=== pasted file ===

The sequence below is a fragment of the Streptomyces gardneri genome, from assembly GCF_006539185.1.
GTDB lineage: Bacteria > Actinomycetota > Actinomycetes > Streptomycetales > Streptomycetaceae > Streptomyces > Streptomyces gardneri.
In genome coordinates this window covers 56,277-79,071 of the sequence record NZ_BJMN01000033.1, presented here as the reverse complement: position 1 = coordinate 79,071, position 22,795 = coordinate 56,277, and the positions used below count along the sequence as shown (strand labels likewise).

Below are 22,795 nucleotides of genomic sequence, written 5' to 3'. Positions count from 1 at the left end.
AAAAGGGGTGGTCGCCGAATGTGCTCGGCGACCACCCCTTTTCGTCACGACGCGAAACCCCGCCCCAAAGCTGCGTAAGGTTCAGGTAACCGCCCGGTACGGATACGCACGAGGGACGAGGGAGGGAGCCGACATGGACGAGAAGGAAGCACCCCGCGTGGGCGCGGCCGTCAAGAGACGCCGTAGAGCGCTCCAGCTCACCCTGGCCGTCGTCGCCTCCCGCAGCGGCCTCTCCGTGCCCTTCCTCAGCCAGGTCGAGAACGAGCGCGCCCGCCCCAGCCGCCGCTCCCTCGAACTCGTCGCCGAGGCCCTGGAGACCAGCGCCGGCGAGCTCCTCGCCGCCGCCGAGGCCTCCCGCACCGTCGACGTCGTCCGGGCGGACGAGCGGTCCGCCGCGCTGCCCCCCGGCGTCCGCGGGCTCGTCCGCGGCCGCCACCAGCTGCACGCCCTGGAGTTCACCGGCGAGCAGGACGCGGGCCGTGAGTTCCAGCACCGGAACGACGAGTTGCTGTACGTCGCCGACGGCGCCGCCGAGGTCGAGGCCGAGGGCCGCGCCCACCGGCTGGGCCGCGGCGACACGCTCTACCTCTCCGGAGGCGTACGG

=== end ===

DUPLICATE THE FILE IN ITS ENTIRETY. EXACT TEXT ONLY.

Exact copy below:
The sequence below is a fragment of the Streptomyces gardneri genome, from assembly GCF_006539185.1.
GTDB lineage: Bacteria > Actinomycetota > Actinomycetes > Streptomycetales > Streptomycetaceae > Streptomyces > Streptomyces gardneri.
In genome coordinates this window covers 56,277-79,071 of the sequence record NZ_BJMN01000033.1, presented here as the reverse complement: position 1 = coordinate 79,071, position 22,795 = coordinate 56,277, and the positions used below count along the sequence as shown (strand labels likewise).

Below are 22,795 nucleotides of genomic sequence, written 5' to 3'. Positions count from 1 at the left end.
AAAAGGGGTGGTCGCCGAATGTGCTCGGCGACCACCCCTTTTCGTCACGACGCGAAACCCCGCCCCAAAGCTGCGTAAGGTTCAGGTAACCGCCCGGTACGGATACGCACGAGGGACGAGGGAGGGAGCCGACATGGACGAGAAGGAAGCACCCCGCGTGGGCGCGGCCGTCAAGAGACGCCGTAGAGCGCTCCAGCTCACCCTGGCCGTCGTCGCCTCCCGCAGCGGCCTCTCCGTGCCCTTCCTCAGCCAGGTCGAGAACGAGCGCGCCCGCCCCAGCCGCCGCTCCCTCGAACTCGTCGCCGAGGCCCTGGAGACCAGCGCCGGCGAGCTCCTCGCCGCCGCCGAGGCCTCCCGCACCGTCGACGTCGTCCGGGCGGACGAGCGGTCCGCCGCGCTGCCCCCCGGCGTCCGCGGGCTCGTCCGCGGCCGCCACCAGCTGCACGCCCTGGAGTTCACCGGCGAGCAGGACGCGGGCCGTGAGTTCCAGCACCGGAACGACGAGTTGCTGTACGTCGCCGACGGCGCCGCCGAGGTCGAGGCCGAGGGCCGCGCCCACCGGCTGGGCCGCGGCGACACGCTCTACCTCTCCGGAGGCGTACGG